Late last year, Cortical Labs announced it had taught human brain cells how to play Pong, the classic arcade game where you use a paddle to keep a virtual ball bouncing around. The whole point was to figure out a way to teach artificial intelligence how to learn as quickly as biological brains can, which is often an order of magnitude quicker than machine learning is capable of.
A few months later and Cortical Labs published their findings in the journal Neuron detailing just how they taught 800,000 cells linked to a computer how to play a single-player version of Pong.
First, the human brain cells are grown on top of a computer chip in a tiny dish the size of a thumb. The chip then sends electrical signals produced by the brain cells and receives signals sent by the researchers. In this case, the signals it sends are to tell the cells where the paddle is and where the ball is.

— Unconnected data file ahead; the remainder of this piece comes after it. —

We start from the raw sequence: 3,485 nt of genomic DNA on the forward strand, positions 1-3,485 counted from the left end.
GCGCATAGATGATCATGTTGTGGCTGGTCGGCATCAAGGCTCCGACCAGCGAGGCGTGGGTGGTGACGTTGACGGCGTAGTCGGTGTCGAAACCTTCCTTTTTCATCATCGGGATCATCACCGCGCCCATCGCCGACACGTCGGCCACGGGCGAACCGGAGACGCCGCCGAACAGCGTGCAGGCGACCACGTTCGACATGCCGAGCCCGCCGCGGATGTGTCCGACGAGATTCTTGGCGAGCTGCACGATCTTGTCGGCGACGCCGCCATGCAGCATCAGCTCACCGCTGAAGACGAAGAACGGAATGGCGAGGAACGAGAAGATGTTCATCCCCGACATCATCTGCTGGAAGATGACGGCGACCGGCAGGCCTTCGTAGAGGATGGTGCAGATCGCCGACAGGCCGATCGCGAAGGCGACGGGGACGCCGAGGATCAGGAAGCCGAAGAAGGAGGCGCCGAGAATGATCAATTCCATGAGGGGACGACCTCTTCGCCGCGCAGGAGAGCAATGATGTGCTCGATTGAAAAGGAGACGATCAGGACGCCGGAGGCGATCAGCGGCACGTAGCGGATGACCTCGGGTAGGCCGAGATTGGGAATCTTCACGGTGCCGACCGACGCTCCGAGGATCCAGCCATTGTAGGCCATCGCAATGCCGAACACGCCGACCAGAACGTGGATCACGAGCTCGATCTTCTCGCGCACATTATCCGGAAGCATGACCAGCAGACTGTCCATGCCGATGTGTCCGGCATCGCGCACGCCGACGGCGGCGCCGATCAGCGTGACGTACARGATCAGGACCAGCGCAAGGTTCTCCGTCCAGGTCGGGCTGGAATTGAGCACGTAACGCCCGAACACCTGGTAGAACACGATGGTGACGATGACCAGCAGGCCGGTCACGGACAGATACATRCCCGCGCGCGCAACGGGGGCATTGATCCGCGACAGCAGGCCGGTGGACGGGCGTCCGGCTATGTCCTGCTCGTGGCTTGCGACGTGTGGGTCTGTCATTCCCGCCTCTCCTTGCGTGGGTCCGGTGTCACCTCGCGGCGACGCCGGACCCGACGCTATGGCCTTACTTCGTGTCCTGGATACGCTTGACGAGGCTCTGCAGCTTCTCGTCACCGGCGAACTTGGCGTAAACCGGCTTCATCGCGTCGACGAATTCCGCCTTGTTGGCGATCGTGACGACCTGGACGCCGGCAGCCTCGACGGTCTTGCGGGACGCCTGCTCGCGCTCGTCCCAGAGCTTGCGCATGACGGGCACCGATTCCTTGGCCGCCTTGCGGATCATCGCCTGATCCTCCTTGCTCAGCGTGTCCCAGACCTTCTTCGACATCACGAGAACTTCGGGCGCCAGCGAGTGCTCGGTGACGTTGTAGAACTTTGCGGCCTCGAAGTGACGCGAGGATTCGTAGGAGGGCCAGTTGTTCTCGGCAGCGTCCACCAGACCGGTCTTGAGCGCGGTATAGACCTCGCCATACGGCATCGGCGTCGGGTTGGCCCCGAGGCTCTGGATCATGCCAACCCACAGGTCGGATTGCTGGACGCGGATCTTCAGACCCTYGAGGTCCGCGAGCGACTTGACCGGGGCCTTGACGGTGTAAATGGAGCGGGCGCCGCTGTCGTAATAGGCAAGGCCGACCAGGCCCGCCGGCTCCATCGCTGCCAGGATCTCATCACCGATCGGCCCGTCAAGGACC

The cells are taught using a concept called the Free Energy Principle, which basically says that brain cells want to be able to predict their environment. When it all boils down to it, human brains are just pattern recognition machines, so the researchers rewarded the brain cells with familiar patterns of electrical signals whenever they played the game well.
"If they hit the ball, we gave them something predictable," said study author Brett Kagan in an interview with NPR. "When they missed it, they got something that was totally unpredictable," which was just white noise.
The process worked and the brain cells figured out how to play Pong. In fact, Cortical Labs also taught the same thing to Mice brain cells too but found that human cells did better. Although, neither was perfect, and would often lose track of the ball. Kagan points out that both the human and mouse brain cell tests were done with fewer cells than a cockroach brain.
"If you could see a cockroach playing a game of Pong and it was able to hit the ball twice as often as it was missing it, you would be pretty impressed with that cockroach," he said.
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